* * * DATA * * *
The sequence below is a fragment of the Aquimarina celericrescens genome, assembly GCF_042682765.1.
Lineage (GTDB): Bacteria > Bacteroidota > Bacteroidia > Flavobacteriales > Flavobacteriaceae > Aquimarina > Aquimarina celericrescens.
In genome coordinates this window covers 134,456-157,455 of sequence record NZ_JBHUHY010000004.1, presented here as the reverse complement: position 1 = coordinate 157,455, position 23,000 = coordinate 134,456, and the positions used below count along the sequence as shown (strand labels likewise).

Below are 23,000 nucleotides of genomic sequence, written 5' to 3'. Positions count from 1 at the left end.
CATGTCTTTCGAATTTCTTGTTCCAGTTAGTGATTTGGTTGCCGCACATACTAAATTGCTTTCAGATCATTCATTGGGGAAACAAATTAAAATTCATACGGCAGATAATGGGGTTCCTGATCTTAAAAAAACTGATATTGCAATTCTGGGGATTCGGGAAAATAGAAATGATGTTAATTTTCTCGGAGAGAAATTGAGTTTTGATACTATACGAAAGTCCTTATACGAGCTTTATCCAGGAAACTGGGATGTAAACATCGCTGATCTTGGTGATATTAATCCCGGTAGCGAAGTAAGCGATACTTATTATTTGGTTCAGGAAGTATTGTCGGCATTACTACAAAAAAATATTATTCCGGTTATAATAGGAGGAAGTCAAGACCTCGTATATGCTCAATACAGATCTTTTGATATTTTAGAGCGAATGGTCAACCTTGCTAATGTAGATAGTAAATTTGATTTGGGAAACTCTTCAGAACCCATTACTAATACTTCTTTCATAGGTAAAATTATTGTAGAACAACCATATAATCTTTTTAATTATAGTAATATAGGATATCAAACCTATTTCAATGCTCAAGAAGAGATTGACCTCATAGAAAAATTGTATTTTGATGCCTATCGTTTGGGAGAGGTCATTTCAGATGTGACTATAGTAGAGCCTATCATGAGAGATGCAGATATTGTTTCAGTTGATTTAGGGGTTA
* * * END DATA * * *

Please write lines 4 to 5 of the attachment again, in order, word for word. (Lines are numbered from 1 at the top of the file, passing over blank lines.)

Below are 23,000 nucleotides of genomic sequence, written 5' to 3'. Positions count from 1 at the left end.
CATGTCTTTCGAATTTCTTGTTCCAGTTAGTGATTTGGTTGCCGCACATACTAAATTGCTTTCAGATCATTCATTGGGGAAACAAATTAAAATTCATACGGCAGATAATGGGGTTCCTGATCTTAAAAAAACTGATATTGCAATTCTGGGGATTCGGGAAAATAGAAATGATGTTAATTTTCTCGGAGAGAAATTGAGTTTTGATACTATACGAAAGTCCTTATACGAGCTTTATCCAGGAAACTGGGATGTAAACATCGCTGATCTTGGTGATATTAATCCCGGTAGCGAAGTAAGCGATACTTATTATTTGGTTCAGGAAGTATTGTCGGCATTACTACAAAAAAATATTATTCCGGTTATAATAGGAGGAAGTCAAGACCTCGTATATGCTCAATACAGATCTTTTGATATTTTAGAGCGAATGGTCAACCTTGCTAATGTAGATAGTAAATTTGATTTGGGAAACTCTTCAGAACCCATTACTAATACTTCTTTCATAGGTAAAATTATTGTAGAACAACCATATAATCTTTTTAATTATAGTAATATAGGATATCAAACCTATTTCAATGCTCAAGAAGAGATTGACCTCATAGAAAAATTGTATTTTGATGCCTATCGTTTGGGAGAGGTCATTTCAGATGTGACTATAGTAGAGCCTATCATGAGAGATGCAGATATTGTTTCAGTTGATTTAGGGGTTA